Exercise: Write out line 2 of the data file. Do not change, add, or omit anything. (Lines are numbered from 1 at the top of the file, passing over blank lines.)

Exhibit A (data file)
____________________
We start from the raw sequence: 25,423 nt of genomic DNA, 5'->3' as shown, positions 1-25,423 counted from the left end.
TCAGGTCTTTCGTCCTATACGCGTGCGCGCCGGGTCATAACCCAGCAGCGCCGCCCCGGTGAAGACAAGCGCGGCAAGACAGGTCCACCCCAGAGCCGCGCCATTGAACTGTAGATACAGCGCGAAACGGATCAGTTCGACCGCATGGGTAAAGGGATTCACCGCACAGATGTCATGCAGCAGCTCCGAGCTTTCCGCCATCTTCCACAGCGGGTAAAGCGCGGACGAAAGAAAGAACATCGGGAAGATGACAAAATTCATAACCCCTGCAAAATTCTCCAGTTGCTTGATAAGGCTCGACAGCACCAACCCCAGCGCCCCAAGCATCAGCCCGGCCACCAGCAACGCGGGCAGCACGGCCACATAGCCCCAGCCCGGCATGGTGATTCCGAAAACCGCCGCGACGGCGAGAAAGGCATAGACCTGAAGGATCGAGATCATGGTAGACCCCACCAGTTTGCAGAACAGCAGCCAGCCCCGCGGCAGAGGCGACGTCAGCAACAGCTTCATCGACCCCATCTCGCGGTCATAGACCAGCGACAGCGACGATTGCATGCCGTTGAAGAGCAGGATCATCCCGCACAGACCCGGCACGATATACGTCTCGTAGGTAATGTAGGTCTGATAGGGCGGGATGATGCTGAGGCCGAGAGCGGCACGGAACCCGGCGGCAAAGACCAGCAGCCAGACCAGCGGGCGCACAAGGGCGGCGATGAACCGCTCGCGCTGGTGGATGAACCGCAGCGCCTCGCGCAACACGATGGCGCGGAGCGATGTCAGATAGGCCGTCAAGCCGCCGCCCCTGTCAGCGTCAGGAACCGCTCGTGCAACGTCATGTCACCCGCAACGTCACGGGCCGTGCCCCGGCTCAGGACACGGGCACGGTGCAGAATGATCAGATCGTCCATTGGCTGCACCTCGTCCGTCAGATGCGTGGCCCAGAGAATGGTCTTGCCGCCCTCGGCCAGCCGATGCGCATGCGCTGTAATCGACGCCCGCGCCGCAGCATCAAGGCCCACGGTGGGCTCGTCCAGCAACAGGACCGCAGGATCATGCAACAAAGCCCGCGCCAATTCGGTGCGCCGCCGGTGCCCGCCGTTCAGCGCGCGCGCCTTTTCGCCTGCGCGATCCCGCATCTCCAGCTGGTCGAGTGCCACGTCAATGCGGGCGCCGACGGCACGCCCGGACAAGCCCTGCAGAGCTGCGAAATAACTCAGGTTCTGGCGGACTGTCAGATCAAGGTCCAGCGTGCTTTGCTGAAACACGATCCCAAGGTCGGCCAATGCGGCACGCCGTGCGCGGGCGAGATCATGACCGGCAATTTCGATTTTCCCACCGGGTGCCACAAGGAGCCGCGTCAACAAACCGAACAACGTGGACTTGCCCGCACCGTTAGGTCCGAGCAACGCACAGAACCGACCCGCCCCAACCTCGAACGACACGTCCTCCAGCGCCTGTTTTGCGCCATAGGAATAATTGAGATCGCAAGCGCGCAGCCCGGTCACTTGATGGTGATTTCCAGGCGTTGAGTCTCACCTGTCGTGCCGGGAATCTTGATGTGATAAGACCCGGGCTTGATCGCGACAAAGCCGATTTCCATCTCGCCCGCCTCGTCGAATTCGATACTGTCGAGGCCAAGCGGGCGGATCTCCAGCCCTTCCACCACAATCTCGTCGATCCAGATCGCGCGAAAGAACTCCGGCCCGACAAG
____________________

TCAGGTCTTTCGTCCTATACGCGTGCGCGCCGGGTCATAACCCAGCAGCGCCGCCCCGGTGAAGACAAGCGCGGCAAGACAGGTCCACCCCAGAGCCGCGCCATTGAACTGTAGATACAGCGCGAAACGGATCAGTTCGACCGCATGGGTAAAGGGATTCACCGCACAGATGTCATGCAGCAGCTCCGAGCTTTCCGCCATCTTCCACAGCGGGTAAAGCGCGGACGAAAGAAAGAACATCGGGAAGATGACAAAATTCATAACCCCTGCAAAATTCTCCAGTTGCTTGATAAGGCTCGACAGCACCAACCCCAGCGCCCCAAGCATCAGCCCGGCCACCAGCAACGCGGGCAGCACGGCCACATAGCCCCAGCCCGGCATGGTGATTCCGAAAACCGCCGCGACGGCGAGAAAGGCATAGACCTGAAGGATCGAGATCATGGTAGACCCCACCAGTTTGCAGAACAGCAGCCAGCCCCGCGGCAGAGGCGACGTCAGCAACAGCTTCATCGACCCCATCTCGCGGTCATAGACCAGCGACAGCGACGATTGCATGCCGTTGAAGAGCAGGATCATCCCGCACAGACCCGGCACGATATACGTCTCGTAGGTAATGTAGGTCTGATAGGGCGGGATGATGCTGAGGCCGAGAGCGGCACGGAACCCGGCGGCAAAGACCAGCAGCCAGACCAGCGGGCGCACAAGGGCGGCGATGAACCGCTCGCGCTGGTGGATGAACCGCAGCGCCTCGCGCAACACGATGGCGCGGAGCGATGTCAGATAGGCCGTCAAGCCGCCGCCCCTGTCAGCGTCAGGAACCGCTCGTGCAACGTCATGTCACCCGCAACGTCACGGGCCGTGCCCCGGCTCAGGACACGGGCACGGTGCAGAATGATCAGATCGTCCATTGGCTGCACCTCGTCCGTCAGATGCGTGGCCCAGAGAATGGTCTTGCCGCCCTCGGCCAGCCGATGCGCATGCGCTGTAATCGACGCCCGCGCCGCAGCATCAAGGCCCACGGTGGGCTCGTCCAGCAACAGGACCGCAGGATCATGCAACAAAGCCCGCGCCAATTCGGTGCGCCGCCGGTGCCCGCCGTTCAGCGCGCGCGCCTTTTCGCCTGCGCGATCCCGCATCTCCAGCTGGTCGAGTGCCACGTCAATGCGGGCGCCGACGGCACGCCCGGACAAGCCCTGCAGAGCTGCGAAATAACTCAGGTTCTGGCGGACTGTCAGATCAAGGTCCAGCGTGCTTTGCTGAAACACGATCCCAAGGTCGGCCAATGCGGCACGCCGTGCGCGGGCGAGATCATGACCGGCAATTTCGATTTTCCCACCGGGTGCCACAAGGAGCCGCGTCAACAAACCGAACAACGTGGACTTGCCCGCACCGTTAGGTCCGAGCAACGCACAGAACCGACCCGCCCCAACCTCGAACGACACGTCCTCCAGCGCCTGTTTTGCGCCATAGGAATAATTGAGATCGCAAGCGCGCAGCCCGGTCACTTGATGGTGATTTCCAGGCGTTGAGTCTCACCTGTCGTGCCGGGAATCTTGATGTGATAAGACCCGGGCTTGATCGCGACAAAGCCGATTTCCATCTCGCCCGCCTCGTCGAATTCGATACTGTCGAGGCCAAGCGGGCGGATCTCCAGCCCTTCCACCACAATCTCGTCGATCCAGATCGCGCGAAAGAACTCCGGCCCGACAAG